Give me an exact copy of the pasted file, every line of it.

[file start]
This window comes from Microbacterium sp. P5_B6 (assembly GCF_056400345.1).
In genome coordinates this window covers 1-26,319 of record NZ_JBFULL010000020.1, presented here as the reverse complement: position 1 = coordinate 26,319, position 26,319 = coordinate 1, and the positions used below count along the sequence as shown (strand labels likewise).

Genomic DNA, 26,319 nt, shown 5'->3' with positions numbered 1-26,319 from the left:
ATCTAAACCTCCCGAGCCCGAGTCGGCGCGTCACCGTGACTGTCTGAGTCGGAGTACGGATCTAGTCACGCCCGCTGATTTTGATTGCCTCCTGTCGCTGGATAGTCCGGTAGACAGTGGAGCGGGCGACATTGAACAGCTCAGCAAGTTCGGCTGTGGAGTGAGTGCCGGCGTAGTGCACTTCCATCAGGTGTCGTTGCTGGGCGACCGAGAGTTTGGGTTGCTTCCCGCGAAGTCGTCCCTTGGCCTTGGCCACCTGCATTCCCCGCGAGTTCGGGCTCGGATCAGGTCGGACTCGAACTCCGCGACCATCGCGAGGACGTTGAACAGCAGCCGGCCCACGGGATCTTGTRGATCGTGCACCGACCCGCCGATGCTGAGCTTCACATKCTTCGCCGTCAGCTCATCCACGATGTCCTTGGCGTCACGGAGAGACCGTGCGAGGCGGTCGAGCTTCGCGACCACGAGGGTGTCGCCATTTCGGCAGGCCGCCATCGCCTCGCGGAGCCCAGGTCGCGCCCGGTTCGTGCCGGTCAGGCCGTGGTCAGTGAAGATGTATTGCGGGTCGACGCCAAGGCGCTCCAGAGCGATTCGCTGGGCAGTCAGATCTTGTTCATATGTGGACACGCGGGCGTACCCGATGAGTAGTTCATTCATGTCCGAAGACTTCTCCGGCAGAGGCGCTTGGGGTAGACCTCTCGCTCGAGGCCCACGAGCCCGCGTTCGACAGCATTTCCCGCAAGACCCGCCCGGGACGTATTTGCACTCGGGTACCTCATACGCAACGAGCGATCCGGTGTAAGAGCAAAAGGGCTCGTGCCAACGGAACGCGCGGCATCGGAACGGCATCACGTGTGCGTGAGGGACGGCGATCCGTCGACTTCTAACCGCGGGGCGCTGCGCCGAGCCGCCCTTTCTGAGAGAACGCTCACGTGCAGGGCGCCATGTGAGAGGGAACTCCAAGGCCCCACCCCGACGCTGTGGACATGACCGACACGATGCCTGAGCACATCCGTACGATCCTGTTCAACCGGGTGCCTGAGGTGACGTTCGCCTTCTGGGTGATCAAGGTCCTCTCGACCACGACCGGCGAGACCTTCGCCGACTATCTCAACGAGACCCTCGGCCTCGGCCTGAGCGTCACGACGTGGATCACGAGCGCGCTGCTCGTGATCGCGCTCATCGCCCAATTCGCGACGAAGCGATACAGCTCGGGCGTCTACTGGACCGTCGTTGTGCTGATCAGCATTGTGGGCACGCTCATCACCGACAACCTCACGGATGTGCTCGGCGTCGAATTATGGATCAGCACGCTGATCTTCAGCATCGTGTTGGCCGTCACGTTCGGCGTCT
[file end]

This window comes from Microbacterium sp. P5_B6 (assembly GCF_056400345.1).
In genome coordinates this window covers 1-26,319 of record NZ_JBFULL010000020.1, presented here as the reverse complement: position 1 = coordinate 26,319, position 26,319 = coordinate 1, and the positions used below count along the sequence as shown (strand labels likewise).

Genomic DNA, 26,319 nt, shown 5'->3' with positions numbered 1-26,319 from the left:
ATCTAAACCTCCCGAGCCCGAGTCGGCGCGTCACCGTGACTGTCTGAGTCGGAGTACGGATCTAGTCACGCCCGCTGATTTTGATTGCCTCCTGTCGCTGGATAGTCCGGTAGACAGTGGAGCGGGCGACATTGAACAGCTCAGCAAGTTCGGCTGTGGAGTGAGTGCCGGCGTAGTGCACTTCCATCAGGTGTCGTTGCTGGGCGACCGAGAGTTTGGGTTGCTTCCCGCGAAGTCGTCCCTTGGCCTTGGCCACCTGCATTCCCCGCGAGTTCGGGCTCGGATCAGGTCGGACTCGAACTCCGCGACCATCGCGAGGACGTTGAACAGCAGCCGGCCCACGGGATCTTGTRGATCGTGCACCGACCCGCCGATGCTGAGCTTCACATKCTTCGCCGTCAGCTCATCCACGATGTCCTTGGCGTCACGGAGAGACCGTGCGAGGCGGTCGAGCTTCGCGACCACGAGGGTGTCGCCATTTCGGCAGGCCGCCATCGCCTCGCGGAGCCCAGGTCGCGCCCGGTTCGTGCCGGTCAGGCCGTGGTCAGTGAAGATGTATTGCGGGTCGACGCCAAGGCGCTCCAGAGCGATTCGCTGGGCAGTCAGATCTTGTTCATATGTGGACACGCGGGCGTACCCGATGAGTAGTTCATTCATGTCCGAAGACTTCTCCGGCAGAGGCGCTTGGGGTAGACCTCTCGCTCGAGGCCCACGAGCCCGCGTTCGACAGCATTTCCCGCAAGACCCGCCCGGGACGTATTTGCACTCGGGTACCTCATACGCAACGAGCGATCCGGTGTAAGAGCAAAAGGGCTCGTGCCAACGGAACGCGCGGCATCGGAACGGCATCACGTGTGCGTGAGGGACGGCGATCCGTCGACTTCTAACCGCGGGGCGCTGCGCCGAGCCGCCCTTTCTGAGAGAACGCTCACGTGCAGGGCGCCATGTGAGAGGGAACTCCAAGGCCCCACCCCGACGCTGTGGACATGACCGACACGATGCCTGAGCACATCCGTACGATCCTGTTCAACCGGGTGCCTGAGGTGACGTTCGCCTTCTGGGTGATCAAGGTCCTCTCGACCACGACCGGCGAGACCTTCGCCGACTATCTCAACGAGACCCTCGGCCTCGGCCTGAGCGTCACGACGTGGATCACGAGCGCGCTGCTCGTGATCGCGCTCATCGCCCAATTCGCGACGAAGCGATACAGCTCGGGCGTCTACTGGACCGTCGTTGTGCTGATCAGCATTGTGGGCACGCTCATCACCGACAACCTCACGGATGTGCTCGGCGTCGAATTATGGATCAGCACGCTGATCTTCAGCATCGTGTTGGCCGTCACGTTCGGCGTCT